Explore the labyrinthian depths and secret alleys of the Walter Reade’s annual survey “Spanish Cinema Now” (December 8 through 26), and you’ll find a mini retrospective devoted to Edgar Neville (1899–1967). The aristocratic Neville was a friend of Luis Buñuel and Charlie Chaplin (whom he met while in Hollywood directing Spanish-language talkies for MGM), with a reputation as a raconteur that’s fully justified by the playful narratives of his best-known movies. Those showing include Life Hanging by a Thread (1945), a whimsical comedy of alternate destiny; two murder mysteries: the farcical Carnival Sunday (1945) and philosophical The Crime on Bordadores Street (1946); as well as a neorealist account of a demobilized cavalryman, The Last Horse (1950), and a color musical, Flamenco (1952).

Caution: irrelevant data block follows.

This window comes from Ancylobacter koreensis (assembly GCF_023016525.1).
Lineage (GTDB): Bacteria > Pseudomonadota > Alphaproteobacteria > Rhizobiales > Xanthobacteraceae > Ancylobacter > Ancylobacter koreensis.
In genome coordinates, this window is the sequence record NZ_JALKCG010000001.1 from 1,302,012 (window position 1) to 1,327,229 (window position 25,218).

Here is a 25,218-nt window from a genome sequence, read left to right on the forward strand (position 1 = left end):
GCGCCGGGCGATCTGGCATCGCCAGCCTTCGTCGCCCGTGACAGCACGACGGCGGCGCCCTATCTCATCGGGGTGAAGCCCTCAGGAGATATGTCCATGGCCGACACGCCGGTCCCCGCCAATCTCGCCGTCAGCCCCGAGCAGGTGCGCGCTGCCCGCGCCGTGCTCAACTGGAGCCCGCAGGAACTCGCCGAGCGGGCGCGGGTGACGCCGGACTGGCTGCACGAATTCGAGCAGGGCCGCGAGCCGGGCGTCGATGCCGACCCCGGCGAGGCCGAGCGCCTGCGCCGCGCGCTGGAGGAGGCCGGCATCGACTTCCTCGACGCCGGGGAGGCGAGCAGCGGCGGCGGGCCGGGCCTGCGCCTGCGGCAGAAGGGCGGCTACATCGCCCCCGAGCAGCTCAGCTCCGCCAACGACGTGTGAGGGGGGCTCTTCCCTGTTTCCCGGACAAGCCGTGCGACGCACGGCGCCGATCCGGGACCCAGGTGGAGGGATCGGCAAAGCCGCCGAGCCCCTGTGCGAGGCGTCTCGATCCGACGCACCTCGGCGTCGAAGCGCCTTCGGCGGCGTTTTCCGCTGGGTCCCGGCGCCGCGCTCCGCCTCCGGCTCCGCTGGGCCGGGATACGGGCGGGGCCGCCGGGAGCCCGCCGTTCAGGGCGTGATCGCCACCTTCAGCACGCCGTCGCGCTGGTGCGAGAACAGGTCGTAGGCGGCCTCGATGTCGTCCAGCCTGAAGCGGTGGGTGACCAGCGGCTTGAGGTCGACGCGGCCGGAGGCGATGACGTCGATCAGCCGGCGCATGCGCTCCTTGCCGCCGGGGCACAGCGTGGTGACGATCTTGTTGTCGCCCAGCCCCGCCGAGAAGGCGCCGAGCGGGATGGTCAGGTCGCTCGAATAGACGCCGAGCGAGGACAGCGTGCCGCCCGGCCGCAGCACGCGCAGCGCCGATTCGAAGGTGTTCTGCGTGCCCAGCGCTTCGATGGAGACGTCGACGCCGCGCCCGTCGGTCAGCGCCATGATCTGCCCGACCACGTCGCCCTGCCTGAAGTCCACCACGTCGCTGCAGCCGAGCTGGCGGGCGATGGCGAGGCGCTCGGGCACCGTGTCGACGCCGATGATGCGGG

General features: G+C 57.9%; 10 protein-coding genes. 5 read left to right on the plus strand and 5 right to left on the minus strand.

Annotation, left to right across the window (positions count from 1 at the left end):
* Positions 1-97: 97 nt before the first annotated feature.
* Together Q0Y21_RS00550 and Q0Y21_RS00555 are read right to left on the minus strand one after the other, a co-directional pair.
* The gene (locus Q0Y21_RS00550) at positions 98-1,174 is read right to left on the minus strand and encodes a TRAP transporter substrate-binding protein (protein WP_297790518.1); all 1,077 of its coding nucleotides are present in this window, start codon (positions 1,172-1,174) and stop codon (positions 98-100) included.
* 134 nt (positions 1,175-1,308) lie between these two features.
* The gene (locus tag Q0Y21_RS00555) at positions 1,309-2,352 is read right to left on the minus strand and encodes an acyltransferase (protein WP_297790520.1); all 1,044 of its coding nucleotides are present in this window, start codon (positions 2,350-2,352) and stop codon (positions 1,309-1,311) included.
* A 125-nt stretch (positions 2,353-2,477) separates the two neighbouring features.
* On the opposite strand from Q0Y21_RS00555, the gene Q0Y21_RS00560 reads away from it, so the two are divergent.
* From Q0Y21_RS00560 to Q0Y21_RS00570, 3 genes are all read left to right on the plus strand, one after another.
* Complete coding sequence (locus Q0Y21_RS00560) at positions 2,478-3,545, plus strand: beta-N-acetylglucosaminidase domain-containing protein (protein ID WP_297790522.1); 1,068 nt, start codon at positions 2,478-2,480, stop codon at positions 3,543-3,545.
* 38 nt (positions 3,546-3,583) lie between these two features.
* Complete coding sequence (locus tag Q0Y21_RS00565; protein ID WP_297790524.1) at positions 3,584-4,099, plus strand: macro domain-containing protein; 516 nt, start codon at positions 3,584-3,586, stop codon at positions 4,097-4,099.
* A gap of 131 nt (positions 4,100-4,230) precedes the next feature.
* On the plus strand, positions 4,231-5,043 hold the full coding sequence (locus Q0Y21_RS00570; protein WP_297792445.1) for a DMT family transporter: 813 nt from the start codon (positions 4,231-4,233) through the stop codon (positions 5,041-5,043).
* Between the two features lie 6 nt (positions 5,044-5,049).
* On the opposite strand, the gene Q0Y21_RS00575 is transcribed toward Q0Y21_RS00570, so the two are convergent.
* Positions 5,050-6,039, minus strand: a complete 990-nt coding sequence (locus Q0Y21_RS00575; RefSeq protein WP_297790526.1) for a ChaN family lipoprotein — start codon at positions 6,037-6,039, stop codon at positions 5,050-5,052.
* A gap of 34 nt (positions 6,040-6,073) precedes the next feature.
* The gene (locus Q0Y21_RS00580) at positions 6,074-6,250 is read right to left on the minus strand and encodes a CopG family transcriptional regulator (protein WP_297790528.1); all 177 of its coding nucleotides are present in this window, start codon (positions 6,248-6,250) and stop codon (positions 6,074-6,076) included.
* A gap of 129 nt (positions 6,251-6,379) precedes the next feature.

The most fabulous of Neville’s fantasies is The Tower of the Seven Hunchbacks
(1944), a supernatural shaggy-dog story in which, egged on by a dignified one-eyed ghost, a handsome if clueless Madrid bon vivant stumbles into a lost subterranean world. This secret city, built by Jews escaping the Inquisition, is populated by a cabal of sinister, coin-counterfeiting kyphotics, as well as a number of cobwebbed mummies and a mad archaeologist. The movie was evidently based on a horror novel but Neville’s attitude toward this fantastic material is beyond bemused.
This article from the Village Voice Archive was posted on November 28, 2006